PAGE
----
Shoppers cross-shopping 2012 and 2013 SL63 AMG models should note that the all-new 2013 version offers more power with better fuel economy; the '12 SL63 is rated at 12 mpg city, 19 mpg highway.
If zippy acceleration and strong brakes help you avoid accidents, the SL63 AMG should do an outstanding job of keeping out of trouble.
In the event of a crash, Mercedes-Benz's reputation for safety engineering should go a long way toward protecting the occupants. From shoulder belts integrated into the seats with emergency tensioning retractors to side and dual front airbags, the SL63 incorporates numerous features designed to live up to the triple-pointed star's safety-conscious image. The SL-Class also features an automatic roll bar that pops up in a third of a second when a potential rollover situation is detected.
The SL63 AMG transforms from hardtop to roadster in only 16 seconds, and performance enthusiasts will appreciate the aural experience of open-air driving. The burbling V8 produces plenty of great sounds to be savored from the comfort of the cabin.
In contrast to the SL550, this AMG model amps up virtually every aspect of performance. Acceleration is brisker, the brakes are stronger and handling feels noticeably sharper. Ride quality is commensurately stiffer as well, but never so tight as to be annoying or disruptive to the driving experience.
There's plenty of torque on tap to pull through the smooth-shifting transmission's seven gears, and while the power isn't quite explosive-this is, after all, a 4,398-pound car-the pull is strong enough to be addictive. The SL63's active suspension system does an admirable job of balancing ride quality and comfort, but this roadster will never be confused with smaller, nimbler offerings like its SLK-series stablemate. At the end of the day, the SL63 is more of an athletically toned grand touring machine than a slalom-busting autocrosser. But for the average SL consumer, that's exactly what makes it a draw in the world of high-priced two-seat convertibles.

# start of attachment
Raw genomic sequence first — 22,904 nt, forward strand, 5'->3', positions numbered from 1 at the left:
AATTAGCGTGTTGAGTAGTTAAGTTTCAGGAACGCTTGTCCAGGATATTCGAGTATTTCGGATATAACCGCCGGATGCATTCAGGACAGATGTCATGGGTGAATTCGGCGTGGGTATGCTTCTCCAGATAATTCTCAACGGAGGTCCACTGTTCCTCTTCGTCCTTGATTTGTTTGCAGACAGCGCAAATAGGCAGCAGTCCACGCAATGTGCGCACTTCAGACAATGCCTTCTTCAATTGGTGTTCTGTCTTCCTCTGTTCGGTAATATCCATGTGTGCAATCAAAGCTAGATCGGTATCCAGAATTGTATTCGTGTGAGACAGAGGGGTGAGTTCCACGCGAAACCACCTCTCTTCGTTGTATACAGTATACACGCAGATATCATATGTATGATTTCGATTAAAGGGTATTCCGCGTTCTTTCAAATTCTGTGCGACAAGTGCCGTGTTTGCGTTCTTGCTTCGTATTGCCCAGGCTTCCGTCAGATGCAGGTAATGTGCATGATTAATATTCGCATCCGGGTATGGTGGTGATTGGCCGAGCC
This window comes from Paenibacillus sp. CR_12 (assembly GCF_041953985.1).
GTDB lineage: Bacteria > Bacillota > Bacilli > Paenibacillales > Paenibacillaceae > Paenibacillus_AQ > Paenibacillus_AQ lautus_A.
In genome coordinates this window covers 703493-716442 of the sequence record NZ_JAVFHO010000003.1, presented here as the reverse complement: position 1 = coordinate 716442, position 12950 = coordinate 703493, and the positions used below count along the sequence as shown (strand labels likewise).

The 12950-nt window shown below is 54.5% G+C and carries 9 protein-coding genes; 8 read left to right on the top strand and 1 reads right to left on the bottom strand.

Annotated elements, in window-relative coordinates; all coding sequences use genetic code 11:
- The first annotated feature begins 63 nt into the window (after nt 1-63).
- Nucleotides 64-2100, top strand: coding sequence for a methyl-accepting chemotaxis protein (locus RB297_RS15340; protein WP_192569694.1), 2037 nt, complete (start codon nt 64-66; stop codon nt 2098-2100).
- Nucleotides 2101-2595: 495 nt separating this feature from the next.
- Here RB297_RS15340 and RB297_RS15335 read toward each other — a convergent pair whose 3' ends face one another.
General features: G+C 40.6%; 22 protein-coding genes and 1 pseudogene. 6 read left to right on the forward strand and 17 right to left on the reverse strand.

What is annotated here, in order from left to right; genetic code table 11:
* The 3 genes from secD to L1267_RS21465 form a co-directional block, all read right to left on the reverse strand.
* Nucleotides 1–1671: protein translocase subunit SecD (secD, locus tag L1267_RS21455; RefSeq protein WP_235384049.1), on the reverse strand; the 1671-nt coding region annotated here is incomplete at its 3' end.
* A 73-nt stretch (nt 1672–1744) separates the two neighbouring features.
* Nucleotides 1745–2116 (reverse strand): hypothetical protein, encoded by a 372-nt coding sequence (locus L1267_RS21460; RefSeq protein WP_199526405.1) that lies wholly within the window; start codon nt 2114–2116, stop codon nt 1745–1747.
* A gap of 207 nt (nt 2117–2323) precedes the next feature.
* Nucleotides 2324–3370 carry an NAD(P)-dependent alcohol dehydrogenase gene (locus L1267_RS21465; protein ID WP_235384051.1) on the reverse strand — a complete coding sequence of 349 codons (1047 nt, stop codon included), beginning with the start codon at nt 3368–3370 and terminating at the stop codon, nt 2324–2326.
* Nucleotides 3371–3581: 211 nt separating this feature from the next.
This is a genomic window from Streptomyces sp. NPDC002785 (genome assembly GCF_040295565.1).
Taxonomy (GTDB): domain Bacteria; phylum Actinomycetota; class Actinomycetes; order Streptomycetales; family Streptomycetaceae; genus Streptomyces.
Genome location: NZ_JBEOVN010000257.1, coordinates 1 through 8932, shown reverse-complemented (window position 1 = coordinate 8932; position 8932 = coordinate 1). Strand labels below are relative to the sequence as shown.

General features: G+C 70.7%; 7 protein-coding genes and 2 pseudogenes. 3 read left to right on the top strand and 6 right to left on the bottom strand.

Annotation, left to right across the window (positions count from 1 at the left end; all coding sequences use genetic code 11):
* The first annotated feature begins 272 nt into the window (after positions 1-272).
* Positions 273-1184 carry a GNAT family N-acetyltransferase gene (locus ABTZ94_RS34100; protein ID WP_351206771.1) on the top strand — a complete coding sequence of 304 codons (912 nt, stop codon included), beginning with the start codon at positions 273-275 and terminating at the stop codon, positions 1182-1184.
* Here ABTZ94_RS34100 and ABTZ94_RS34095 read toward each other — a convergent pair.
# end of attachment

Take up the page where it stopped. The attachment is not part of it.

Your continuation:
Other Cars to Consider
Aston Martin V8 Vantage Roadster-The $132,870 Aston Martin V8 Vantage Roadster offers a more stylistically striking alternative to the Mercedes-Benz, with lines that manage to evoke both elegance and muscularity. The S variant offers a more driver-oriented focus than the standard issue V8 Vantage, but thanks to exquisite interior details, this delicately appointed two-seater proves there's nothing standard about an Aston Martin.
Porsche 911 Turbo Cabriolet-Compared with the SL63 AMG, the $149,000 Porsche 911 Turbo Cabriolet is a far more beastly sports car with considerably lighter weight, greater power and visceral performance. This softtop roadster's accelerative potential may eclipse the Benz's, but if you're looking for a stately ride with a more mature image, it's hard to top the CEO-friendly SL-Class.
Jaguar XKR-S Convertible-The $138,000 XKR-S is Jaguar's most powerful roadster to date, offering 550 horsepower. It also offers subtle interior detailing befitting the storied marque, but the Jag does lack the sense of solidity and durability of the Mercedes-Benz SL63 AMG.
This is a fine car, but you might want to wait a few months and get in on the ground floor with the next-generation SL63 AMG, coming for 2013.